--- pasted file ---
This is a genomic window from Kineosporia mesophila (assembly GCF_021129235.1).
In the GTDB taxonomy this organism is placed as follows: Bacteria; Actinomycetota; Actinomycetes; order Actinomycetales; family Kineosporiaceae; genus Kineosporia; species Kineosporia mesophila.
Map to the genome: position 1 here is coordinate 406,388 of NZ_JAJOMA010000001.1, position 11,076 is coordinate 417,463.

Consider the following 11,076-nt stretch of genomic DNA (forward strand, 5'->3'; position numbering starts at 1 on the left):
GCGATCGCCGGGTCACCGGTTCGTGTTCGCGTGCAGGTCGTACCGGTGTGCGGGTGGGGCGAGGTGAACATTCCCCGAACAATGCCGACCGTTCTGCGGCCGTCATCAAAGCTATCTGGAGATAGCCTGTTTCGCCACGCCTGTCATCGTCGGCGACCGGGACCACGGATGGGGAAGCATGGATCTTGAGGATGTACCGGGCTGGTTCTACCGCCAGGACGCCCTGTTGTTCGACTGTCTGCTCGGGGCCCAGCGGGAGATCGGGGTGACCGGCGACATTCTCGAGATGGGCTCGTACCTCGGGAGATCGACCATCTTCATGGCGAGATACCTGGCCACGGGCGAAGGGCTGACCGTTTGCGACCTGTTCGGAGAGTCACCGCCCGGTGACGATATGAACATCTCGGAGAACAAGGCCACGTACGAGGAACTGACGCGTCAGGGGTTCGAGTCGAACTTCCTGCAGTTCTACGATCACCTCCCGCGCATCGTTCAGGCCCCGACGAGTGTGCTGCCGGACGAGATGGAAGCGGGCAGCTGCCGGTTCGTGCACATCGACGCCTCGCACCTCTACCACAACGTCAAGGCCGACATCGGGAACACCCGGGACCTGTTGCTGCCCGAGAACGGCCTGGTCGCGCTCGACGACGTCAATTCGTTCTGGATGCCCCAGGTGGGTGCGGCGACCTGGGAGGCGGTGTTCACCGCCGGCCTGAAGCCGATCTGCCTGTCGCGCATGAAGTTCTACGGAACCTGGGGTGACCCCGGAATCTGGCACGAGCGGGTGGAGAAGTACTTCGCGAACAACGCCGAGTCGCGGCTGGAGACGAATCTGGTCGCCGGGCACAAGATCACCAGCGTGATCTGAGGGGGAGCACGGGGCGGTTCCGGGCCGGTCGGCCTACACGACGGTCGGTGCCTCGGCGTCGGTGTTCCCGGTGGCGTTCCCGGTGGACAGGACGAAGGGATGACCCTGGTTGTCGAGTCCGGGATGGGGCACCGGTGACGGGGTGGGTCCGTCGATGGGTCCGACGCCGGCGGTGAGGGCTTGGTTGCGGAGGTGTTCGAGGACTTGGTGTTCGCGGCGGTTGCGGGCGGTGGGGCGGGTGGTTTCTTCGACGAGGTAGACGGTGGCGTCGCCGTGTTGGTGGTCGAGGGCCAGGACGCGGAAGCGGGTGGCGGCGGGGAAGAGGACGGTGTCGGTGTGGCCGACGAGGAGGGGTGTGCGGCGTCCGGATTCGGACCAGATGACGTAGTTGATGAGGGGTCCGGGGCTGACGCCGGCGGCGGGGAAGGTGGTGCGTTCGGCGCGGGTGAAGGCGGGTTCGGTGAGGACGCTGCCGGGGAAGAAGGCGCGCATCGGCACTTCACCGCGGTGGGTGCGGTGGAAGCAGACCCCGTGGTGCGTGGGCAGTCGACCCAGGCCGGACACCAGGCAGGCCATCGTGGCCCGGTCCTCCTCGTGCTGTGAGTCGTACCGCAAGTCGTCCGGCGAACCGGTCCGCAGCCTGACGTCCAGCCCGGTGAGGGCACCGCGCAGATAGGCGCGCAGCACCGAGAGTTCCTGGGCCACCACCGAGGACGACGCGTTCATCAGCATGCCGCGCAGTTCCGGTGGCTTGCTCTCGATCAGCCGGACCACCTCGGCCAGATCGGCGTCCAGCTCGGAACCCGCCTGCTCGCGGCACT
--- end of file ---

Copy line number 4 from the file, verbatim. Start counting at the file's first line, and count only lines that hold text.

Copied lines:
Consider the following 11,076-nt stretch of genomic DNA (forward strand, 5'->3'; position numbering starts at 1 on the left):